There are many more things to be said about Sopwith and Allenheads but they will surface later.
For now I want to just expand further on mine and Mair's first shared experiences in the North.
The Mining Institute in Newcastle is going to host one of the creative outcomes from this project, so it is important to talk a bit more about what we discovered there.
As I mentioned earlier we looked at texts and maps, but the building itself is also very inspiring. Aside from the beautiful library there is an awesome lecture theatre which has photographic portraits of all the past presidents. It is a great place which we hope to use during the course of this project.
One of the texts Jennifer the librarian found for us was Sopwith's "Treatise on Isometric Drawing", the Institute have very kindly offered to scan this for us so we can refer to the diagrams in more detail. What Mair and I have begun to talk about is the various methods which Sopwith employed in order to understand his surroundings more fully and to convey these findings to others.
OK so I'm back to Sopwith again.....
He developed a simple surveying tool called the Sopwith Staff (Killhope Museum has three of them see pictures to follow), he developed a way of drawing the landscape that could be easily translated into three dimensions (Isometric Drawing) and he made models of these landscapes. I like the move between real and represented landscape together with the shifting between two and three dimensions: actual landscape, drawing, sculptural model. It is also something that Mair has explored in her work as she moves between drawing, sculpture and installation. More on this later.....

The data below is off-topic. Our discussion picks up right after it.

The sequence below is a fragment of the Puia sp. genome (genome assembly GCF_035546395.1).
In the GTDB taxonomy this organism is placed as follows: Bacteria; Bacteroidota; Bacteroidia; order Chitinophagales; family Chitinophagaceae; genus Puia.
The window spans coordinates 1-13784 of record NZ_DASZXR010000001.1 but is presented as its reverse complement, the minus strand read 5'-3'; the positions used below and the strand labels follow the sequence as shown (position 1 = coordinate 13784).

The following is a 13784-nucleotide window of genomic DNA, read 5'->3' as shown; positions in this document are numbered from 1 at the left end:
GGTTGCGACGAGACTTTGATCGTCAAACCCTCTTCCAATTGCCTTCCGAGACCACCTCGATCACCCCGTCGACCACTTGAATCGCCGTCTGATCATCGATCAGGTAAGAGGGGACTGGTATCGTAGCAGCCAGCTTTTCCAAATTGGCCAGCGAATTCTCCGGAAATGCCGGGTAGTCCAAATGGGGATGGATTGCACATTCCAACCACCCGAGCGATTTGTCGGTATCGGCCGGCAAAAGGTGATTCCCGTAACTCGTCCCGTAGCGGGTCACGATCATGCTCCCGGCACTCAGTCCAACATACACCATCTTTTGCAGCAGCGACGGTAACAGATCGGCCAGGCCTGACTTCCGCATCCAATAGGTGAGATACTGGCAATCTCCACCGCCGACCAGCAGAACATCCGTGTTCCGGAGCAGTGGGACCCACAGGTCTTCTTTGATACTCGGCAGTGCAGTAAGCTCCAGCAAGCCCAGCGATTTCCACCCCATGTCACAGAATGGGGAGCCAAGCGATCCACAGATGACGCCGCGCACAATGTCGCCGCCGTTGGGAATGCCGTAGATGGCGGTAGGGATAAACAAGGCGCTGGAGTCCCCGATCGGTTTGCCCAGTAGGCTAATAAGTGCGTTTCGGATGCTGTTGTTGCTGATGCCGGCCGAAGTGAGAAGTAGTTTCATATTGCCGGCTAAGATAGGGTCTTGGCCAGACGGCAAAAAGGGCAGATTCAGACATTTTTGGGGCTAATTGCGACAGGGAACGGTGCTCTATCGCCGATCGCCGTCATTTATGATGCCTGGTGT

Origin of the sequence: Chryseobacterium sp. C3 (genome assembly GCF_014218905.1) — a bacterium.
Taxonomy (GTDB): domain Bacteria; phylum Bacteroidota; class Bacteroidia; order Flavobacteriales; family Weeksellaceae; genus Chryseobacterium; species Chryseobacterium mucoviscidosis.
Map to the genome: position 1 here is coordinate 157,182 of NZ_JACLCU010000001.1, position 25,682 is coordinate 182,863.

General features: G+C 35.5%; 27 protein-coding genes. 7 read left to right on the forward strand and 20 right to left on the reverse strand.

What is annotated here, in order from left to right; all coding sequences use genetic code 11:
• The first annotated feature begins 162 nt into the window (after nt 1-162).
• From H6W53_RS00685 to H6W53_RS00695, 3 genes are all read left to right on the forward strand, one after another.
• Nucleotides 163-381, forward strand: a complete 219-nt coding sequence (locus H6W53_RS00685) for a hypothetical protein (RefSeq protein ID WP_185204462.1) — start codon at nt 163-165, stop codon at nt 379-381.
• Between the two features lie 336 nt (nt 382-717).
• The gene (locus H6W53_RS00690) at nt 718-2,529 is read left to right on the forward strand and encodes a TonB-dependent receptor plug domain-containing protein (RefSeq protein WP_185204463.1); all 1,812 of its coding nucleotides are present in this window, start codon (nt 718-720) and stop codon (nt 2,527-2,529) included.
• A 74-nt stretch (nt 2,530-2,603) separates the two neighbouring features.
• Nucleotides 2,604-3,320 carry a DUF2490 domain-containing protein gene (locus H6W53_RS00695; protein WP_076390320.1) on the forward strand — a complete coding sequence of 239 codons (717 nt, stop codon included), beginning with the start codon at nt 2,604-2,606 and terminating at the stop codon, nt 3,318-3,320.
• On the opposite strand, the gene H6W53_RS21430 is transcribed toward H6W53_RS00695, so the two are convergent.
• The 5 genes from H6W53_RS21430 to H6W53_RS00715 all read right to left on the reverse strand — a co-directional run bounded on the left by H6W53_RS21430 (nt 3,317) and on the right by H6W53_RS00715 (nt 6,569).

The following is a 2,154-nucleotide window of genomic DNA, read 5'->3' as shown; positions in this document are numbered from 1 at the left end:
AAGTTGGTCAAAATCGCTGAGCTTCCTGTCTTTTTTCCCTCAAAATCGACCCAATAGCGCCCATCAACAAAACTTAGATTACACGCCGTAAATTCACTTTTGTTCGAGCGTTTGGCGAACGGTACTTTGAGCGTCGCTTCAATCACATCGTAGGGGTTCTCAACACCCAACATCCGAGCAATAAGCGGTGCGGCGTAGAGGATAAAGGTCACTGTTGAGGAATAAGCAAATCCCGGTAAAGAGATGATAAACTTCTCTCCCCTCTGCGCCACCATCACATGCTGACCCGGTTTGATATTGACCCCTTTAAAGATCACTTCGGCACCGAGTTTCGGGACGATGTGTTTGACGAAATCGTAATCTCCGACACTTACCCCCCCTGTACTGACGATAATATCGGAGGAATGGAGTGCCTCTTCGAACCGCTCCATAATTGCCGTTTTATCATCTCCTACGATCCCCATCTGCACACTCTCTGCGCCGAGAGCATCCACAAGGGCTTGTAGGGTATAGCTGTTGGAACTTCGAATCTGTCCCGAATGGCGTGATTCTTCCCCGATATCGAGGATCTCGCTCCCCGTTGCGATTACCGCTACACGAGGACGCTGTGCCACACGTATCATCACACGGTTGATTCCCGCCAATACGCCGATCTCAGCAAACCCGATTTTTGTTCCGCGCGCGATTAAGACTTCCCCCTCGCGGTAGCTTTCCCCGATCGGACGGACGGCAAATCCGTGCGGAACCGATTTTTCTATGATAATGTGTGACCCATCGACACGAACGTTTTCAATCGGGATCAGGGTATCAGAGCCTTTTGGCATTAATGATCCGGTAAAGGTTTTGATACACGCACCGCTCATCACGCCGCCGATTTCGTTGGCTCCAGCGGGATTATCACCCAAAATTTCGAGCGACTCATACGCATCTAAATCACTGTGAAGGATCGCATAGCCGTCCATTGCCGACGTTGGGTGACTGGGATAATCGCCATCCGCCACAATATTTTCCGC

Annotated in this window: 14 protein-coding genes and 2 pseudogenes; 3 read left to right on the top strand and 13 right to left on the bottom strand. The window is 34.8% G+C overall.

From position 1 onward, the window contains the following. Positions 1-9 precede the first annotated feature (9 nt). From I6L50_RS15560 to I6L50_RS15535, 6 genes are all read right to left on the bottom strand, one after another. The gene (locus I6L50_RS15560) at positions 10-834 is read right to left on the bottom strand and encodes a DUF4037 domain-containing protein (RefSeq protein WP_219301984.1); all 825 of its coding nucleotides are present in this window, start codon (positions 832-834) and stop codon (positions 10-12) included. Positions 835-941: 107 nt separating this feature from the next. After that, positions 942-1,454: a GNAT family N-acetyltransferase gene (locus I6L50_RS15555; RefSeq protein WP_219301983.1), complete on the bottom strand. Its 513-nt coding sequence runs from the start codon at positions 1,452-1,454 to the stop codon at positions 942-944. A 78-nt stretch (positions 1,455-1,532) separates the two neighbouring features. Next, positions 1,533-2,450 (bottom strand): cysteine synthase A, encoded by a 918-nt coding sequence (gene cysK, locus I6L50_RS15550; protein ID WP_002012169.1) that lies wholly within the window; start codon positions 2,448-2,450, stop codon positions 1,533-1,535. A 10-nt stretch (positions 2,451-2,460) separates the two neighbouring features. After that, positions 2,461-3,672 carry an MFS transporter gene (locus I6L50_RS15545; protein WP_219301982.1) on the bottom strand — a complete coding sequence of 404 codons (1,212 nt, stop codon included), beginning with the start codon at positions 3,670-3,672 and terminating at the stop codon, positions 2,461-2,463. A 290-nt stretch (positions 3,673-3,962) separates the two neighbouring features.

We also discovered a really amusing poem / set of verses by John Safe Esq from 1818. It's called "King Coal's Leeve" or "Geological Etiquette", we are having the whole pamphlet scanned so I'll be able to bring you more later. It is a great story about coal exerting it's power over the metals by melting them down.